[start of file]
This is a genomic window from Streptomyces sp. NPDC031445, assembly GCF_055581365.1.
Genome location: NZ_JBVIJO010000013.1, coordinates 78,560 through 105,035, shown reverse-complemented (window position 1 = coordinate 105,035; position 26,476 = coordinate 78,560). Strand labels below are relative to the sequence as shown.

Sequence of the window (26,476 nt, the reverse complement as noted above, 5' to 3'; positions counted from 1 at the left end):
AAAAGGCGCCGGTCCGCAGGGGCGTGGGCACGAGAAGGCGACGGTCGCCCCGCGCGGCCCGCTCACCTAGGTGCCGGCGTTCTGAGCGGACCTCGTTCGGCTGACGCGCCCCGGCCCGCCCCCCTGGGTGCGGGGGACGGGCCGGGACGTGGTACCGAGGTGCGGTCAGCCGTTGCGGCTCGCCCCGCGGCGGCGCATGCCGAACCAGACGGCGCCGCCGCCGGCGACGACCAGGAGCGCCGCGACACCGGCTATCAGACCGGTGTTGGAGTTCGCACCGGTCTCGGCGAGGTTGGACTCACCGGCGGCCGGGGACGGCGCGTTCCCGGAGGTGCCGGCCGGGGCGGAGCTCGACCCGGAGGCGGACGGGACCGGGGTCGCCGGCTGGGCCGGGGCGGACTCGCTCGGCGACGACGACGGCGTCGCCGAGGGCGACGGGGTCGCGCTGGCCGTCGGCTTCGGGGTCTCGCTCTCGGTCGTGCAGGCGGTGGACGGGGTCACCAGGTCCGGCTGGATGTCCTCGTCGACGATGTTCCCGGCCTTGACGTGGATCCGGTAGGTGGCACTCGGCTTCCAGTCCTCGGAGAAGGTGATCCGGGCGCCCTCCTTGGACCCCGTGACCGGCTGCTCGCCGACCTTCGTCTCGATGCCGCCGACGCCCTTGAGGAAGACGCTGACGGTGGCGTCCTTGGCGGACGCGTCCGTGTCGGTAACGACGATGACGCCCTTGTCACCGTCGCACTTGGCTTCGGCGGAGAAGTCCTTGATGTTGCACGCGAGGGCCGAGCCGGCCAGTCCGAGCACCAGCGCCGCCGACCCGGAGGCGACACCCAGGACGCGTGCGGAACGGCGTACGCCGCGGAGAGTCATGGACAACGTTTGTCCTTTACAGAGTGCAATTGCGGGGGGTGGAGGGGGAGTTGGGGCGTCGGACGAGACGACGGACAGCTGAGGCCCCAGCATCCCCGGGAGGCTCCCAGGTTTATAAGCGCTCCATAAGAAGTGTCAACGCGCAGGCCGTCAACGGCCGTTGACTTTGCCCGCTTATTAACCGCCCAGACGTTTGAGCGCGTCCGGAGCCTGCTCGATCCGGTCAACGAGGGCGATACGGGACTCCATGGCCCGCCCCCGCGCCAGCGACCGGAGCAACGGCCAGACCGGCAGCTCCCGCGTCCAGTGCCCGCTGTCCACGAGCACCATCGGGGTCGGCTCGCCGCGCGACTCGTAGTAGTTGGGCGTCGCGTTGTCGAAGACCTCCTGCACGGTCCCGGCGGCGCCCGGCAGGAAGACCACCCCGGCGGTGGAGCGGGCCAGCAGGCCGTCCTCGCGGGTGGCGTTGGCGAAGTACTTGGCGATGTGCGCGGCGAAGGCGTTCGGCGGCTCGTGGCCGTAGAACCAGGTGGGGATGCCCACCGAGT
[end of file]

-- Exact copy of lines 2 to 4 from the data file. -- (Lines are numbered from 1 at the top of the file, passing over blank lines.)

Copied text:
Genome location: NZ_JBVIJO010000013.1, coordinates 78,560 through 105,035, shown reverse-complemented (window position 1 = coordinate 105,035; position 26,476 = coordinate 78,560). Strand labels below are relative to the sequence as shown.

Sequence of the window (26,476 nt, the reverse complement as noted above, 5' to 3'; positions counted from 1 at the left end):
AAAAGGCGCCGGTCCGCAGGGGCGTGGGCACGAGAAGGCGACGGTCGCCCCGCGCGGCCCGCTCACCTAGGTGCCGGCGTTCTGAGCGGACCTCGTTCGGCTGACGCGCCCCGGCCCGCCCCCCTGGGTGCGGGGGACGGGCCGGGACGTGGTACCGAGGTGCGGTCAGCCGTTGCGGCTCGCCCCGCGGCGGCGCATGCCGAACCAGACGGCGCCGCCGCCGGCGACGACCAGGAGCGCCGCGACACCGGCTATCAGACCGGTGTTGGAGTTCGCACCGGTCTCGGCGAGGTTGGACTCACCGGCGGCCGGGGACGGCGCGTTCCCGGAGGTGCCGGCCGGGGCGGAGCTCGACCCGGAGGCGGACGGGACCGGGGTCGCCGGCTGGGCCGGGGCGGACTCGCTCGGCGACGACGACGGCGTCGCCGAGGGCGACGGGGTCGCGCTGGCCGTCGGCTTCGGGGTCTCGCTCTCGGTCGTGCAGGCGGTGGACGGGGTCACCAGGTCCGGCTGGATGTCCTCGTCGACGATGTTCCCGGCCTTGACGTGGATCCGGTAGGTGGCACTCGGCTTCCAGTCCTCGGAGAAGGTGATCCGGGCGCCCTCCTTGGACCCCGTGACCGGCTGCTCGCCGACCTTCGTCTCGATGCCGCCGACGCCCTTGAGGAAGACGCTGACGGTGGCGTCCTTGGCGGACGCGTCCGTGTCGGTAACGACGATGACGCCCTTGTCACCGTCGCACTTGGCTTCGGCGGAGAAGTCCTTGATGTTGCACGCGAGGGCCGAGCCGGCCAGTCCGAGCACCAGCGCCGCCGACCCGGAGGCGACACCCAGGACGCGTGCGGAACGGCGTACGCCGCGGAGAGTCATGGACAACGTTTGTCCTTTACAGAGTGCAATTGCGGGGGGTGGAGGGGGAGTTGGGGCGTCGGACGAGACGACGGACAGCTGAGGCCCCAGCATCCCCGGGAGGCTCCCAGGTTTATAAGCGCTCCATAAGAAGTGTCAACGCGCAGGCCGTCAACGGCCGTTGACTTTGCCCGCTTATTAACCGCCCAGACGTTTGAGCGCGTCCGGAGCCTGCTCGATCCGGTCAACGAGGGCGATACGGGACTCCATGGCCCGCCCCCGCGCCAGCGACCGGAGCAACGGCCAGACCGGCAGCTCCCGCGTCCAGTGCCCGCTGTCCACGAGCACCATCGGGGTCGGCTCGCCGCGCGACTCGTAGTAGTTGGGCGTCGCGTTGTCGAAGACCTCCTGCACGGTCCCGGCGGCGCCCGGCAGGAAGACCACCCCGGCGGTGGAGCGGGCCAGCAGGCCGTCCTCGCGGGTGGCGTTGGCGAAGTACTTGGCGATGTGCGCGGCGAAGGCGTTCGGCGGCTCGTGGCCGTAGAACCAGGTGGGGATGCCCACCGAGT